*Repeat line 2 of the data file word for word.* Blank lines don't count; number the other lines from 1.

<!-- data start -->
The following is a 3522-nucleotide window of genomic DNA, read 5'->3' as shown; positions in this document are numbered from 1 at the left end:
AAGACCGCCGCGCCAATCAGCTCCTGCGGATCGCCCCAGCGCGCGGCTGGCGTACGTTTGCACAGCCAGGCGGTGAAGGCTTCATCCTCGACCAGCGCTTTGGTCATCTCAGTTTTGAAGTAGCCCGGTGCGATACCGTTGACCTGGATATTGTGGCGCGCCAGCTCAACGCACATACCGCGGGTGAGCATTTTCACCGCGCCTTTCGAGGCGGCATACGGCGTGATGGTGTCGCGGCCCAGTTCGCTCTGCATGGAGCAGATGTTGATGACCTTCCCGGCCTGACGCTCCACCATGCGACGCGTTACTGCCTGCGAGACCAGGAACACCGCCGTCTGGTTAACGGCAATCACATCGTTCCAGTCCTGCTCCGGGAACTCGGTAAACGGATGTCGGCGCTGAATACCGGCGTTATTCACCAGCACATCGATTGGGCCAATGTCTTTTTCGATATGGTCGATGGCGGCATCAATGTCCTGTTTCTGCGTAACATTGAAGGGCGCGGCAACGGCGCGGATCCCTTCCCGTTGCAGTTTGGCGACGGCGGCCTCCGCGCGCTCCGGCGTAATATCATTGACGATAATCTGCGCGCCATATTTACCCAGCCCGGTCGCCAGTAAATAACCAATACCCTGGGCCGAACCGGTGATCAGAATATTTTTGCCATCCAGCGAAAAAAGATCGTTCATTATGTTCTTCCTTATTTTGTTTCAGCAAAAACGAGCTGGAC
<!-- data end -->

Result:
AAGACCGCCGCGCCAATCAGCTCCTGCGGATCGCCCCAGCGCGCGGCTGGCGTACGTTTGCACAGCCAGGCGGTGAAGGCTTCATCCTCGACCAGCGCTTTGGTCATCTCAGTTTTGAAGTAGCCCGGTGCGATACCGTTGACCTGGATATTGTGGCGCGCCAGCTCAACGCACATACCGCGGGTGAGCATTTTCACCGCGCCTTTCGAGGCGGCATACGGCGTGATGGTGTCGCGGCCCAGTTCGCTCTGCATGGAGCAGATGTTGATGACCTTCCCGGCCTGACGCTCCACCATGCGACGCGTTACTGCCTGCGAGACCAGGAACACCGCCGTCTGGTTAACGGCAATCACATCGTTCCAGTCCTGCTCCGGGAACTCGGTAAACGGATGTCGGCGCTGAATACCGGCGTTATTCACCAGCACATCGATTGGGCCAATGTCTTTTTCGATATGGTCGATGGCGGCATCAATGTCCTGTTTCTGCGTAACATTGAAGGGCGCGGCAACGGCGCGGATCCCTTCCCGTTGCAGTTTGGCGACGGCGGCCTCCGCGCGCTCCGGCGTAATATCATTGACGATAATCTGCGCGCCATATTTACCCAGCCCGGTCGCCAGTAAATAACCAATACCCTGGGCCGAACCGGTGATCAGAATATTTTTGCCATCCAGCGAAAAAAGATCGTTCATTATGTTCTTCCTTATTTTGTTTCAGCAAAAACGAGCTGGAC